“Start out with as much grant funding as you can grab! The further along you get through building clear traction and data around your product’s sales, the better you’ll be able to negotiate for investment without diluting your ownership in the business… and of course, the better you’ll be able to de-risk your enterprise for investors! The best places to look are: accelerators or incubators (my favorite programs have been run by retailers or partners directly involved in my business), local university programs, as well as SBA / local Small Business Development Center programs. Make sure to network with local angel groups as well.”




Learn how to create a good deck by reaching out to people who you know do this well, apply for grants targeting women-owned businesses, keep financials organized and have clear projections and clear path of getting there.

“My other mantra is the squeaky wheel gets what they want.  Don’t be afraid to follow-up a lot with people.  We are all busy and if you don’t market yourself via linkedin, newsletters, etc then people will forget.  A fellow female entrepreneur just secured $1.5MM by doing a raise on International Women’s Day.  She invited local investors and had a party and closed the raise in 8 hours.  Lesson learned? You need to think outside the box and take risks.”

“In 2022, less than 2% of women owned businesses received venture funding. The cold hard truth is that women owned businesses have to prove more to receive capital. It's not enough to have a good idea. Women owned businesses have to show greater traction, they need to have a full understanding of their #'s, how long it's going to take to get profitable, etc. What's the long-term vision, and what makes you in the top 1% of businesses to stand out and help your investors get a return on their capital. “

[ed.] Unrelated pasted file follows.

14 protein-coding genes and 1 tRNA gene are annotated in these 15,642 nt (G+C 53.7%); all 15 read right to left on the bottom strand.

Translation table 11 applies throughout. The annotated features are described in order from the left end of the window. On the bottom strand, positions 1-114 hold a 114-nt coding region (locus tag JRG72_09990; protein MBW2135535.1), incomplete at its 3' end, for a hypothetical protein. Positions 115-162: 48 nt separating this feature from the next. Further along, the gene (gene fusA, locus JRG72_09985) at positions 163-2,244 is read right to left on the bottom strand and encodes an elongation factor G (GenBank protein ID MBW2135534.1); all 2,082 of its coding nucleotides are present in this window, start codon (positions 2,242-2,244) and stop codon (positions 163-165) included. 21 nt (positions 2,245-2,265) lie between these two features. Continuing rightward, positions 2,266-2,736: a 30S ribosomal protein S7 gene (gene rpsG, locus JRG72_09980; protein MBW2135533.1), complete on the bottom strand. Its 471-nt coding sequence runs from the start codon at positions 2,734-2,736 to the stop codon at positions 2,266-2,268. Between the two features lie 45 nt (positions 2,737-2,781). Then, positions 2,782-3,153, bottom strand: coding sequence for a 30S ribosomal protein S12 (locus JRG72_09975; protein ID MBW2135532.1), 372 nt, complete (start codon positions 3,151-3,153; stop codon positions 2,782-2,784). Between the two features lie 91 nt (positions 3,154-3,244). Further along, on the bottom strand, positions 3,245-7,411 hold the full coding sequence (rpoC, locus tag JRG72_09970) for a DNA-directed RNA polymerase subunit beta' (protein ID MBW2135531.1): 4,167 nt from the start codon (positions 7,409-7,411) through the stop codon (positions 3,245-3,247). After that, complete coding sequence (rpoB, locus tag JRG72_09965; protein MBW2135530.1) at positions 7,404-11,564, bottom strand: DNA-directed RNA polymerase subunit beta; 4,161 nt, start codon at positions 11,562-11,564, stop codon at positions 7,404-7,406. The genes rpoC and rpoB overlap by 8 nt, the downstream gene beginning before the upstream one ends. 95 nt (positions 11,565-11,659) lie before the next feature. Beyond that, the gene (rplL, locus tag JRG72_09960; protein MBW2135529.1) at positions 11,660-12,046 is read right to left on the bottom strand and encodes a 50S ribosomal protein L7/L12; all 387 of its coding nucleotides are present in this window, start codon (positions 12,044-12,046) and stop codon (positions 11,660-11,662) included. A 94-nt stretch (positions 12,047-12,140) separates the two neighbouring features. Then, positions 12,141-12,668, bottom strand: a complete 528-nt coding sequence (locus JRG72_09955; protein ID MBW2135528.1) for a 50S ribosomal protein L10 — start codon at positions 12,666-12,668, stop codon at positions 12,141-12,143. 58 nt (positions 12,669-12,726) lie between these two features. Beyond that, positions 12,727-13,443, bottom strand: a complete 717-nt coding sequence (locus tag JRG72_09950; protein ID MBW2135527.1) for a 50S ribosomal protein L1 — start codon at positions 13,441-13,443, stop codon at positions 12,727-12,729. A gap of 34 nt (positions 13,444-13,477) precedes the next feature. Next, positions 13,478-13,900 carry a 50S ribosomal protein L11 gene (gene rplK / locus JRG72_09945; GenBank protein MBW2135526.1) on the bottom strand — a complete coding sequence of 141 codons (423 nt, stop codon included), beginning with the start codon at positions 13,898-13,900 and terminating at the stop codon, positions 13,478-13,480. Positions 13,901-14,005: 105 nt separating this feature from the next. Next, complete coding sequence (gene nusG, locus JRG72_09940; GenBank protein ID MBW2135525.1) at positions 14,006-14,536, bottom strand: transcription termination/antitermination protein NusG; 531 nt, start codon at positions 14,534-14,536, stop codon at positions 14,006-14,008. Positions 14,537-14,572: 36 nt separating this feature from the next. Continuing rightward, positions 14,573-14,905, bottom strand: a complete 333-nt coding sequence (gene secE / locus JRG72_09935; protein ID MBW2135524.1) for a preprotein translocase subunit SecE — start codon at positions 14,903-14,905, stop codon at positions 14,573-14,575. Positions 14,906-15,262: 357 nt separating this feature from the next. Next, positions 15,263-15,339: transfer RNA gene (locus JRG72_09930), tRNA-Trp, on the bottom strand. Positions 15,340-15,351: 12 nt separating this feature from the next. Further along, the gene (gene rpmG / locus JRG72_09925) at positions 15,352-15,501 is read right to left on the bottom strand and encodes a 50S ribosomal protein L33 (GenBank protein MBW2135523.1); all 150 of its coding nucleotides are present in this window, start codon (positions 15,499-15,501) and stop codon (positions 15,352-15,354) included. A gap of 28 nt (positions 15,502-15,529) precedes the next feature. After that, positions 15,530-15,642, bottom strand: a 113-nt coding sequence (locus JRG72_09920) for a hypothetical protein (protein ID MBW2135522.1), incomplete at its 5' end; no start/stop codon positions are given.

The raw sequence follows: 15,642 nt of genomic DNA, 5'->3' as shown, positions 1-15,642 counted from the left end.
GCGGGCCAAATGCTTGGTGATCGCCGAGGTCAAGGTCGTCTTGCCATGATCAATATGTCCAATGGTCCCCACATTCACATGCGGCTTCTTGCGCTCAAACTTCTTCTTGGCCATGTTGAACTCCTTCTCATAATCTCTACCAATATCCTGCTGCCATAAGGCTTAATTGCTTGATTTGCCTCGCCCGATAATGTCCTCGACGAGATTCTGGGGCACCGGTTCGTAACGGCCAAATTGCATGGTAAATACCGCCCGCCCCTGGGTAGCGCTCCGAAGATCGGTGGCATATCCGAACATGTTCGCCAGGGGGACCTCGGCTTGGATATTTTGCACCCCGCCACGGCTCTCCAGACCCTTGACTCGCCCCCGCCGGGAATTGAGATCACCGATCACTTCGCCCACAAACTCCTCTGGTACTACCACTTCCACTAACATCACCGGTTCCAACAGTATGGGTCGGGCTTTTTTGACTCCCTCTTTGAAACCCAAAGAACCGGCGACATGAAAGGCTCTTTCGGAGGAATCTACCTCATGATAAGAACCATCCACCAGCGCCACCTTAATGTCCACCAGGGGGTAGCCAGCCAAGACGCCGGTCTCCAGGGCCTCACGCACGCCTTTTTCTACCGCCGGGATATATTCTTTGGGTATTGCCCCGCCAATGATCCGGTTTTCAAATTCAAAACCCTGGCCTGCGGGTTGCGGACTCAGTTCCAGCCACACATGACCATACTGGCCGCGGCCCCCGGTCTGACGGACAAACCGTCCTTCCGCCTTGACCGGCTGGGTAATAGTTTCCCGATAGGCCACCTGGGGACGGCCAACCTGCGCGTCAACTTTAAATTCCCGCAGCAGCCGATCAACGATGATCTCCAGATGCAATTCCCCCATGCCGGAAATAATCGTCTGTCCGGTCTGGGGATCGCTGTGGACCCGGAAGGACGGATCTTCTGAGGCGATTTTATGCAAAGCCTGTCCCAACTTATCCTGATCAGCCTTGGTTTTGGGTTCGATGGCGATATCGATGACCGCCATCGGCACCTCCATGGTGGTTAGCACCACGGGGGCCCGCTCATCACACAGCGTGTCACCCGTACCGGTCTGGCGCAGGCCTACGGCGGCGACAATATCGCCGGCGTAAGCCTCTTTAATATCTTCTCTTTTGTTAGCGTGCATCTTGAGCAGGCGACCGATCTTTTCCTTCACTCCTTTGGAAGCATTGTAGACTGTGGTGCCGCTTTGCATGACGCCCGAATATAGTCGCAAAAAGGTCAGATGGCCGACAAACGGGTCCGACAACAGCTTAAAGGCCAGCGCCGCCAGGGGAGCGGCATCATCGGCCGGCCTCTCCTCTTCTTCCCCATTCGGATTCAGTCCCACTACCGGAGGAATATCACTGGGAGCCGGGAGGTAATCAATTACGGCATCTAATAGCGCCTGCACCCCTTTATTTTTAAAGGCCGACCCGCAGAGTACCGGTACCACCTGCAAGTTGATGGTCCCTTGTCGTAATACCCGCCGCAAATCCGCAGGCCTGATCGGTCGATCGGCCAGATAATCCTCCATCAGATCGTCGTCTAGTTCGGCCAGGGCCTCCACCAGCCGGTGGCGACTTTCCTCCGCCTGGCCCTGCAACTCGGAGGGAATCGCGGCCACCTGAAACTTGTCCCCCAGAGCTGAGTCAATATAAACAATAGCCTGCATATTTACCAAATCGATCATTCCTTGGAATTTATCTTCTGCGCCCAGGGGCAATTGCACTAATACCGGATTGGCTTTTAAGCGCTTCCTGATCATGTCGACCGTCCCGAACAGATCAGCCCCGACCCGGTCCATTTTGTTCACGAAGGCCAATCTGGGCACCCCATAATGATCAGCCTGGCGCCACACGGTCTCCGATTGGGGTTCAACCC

• Ashley Nickelsen, Founder, CEO, and Chief Snack Officer, B.T.R. NATION

"Seek out female-focused funding sources: Some venture capital firms and angel investor groups specifically focus on funding women-led businesses. Research and pitch your business to these types of organizations.

Build a network: Networking is crucial for entrepreneurs to establish relationships with potential investors, partners, and mentors. Attend events and join groups that are relevant to your industry to expand your network."



  1. Are there any resources or networks specifically for female entrepreneurs?

“ The Female Founder Collective is great and Entreprenistas is a wonderful resource.”

“I surround myself with female founders constantly! In addition to connecting with my female founder friends almost daily, I'm a part of several organizations that I highly recommend: the Enthuse Foundation, Women Founders Network, and the Entreprenista League.”

  • Ashley Nickelsen, Founder, CEO, and Chief Snack Officer, B.T.R. NATION

“Several grants such as Ladies Who Launch, Enthuse Foundation, Hello Alice grants for female and BICOP-owned businesses.”


  1. What are some examples of successful female-founded businesses?

“So many!! All the ones in this post! Ty Haney from Outdoor Voices, and former Haus founder Price Hambrecht, are great female entrepreneurs. What stands out to me with both of their stories is how vulnerable and honest they have been about their business journeys, even when things didn't look perfect from the outside. As entrepreneurs you face pressure to seem like "everything is amazing!!!", after all you want your employees, buyers, investors, customers etc. to be confident in your product/business. But I think women founders especially have changed the game in terms of, yes, you can be confident and SHOULD blast all the amazing things going on with your business for those stakeholders, but you can ALSO be vulnerable and real about the journey. You're not doing yourself any favors by blocking yourself off from vulnerability and connection--my community, more often than not, has helped lift my business from difficult challenges.”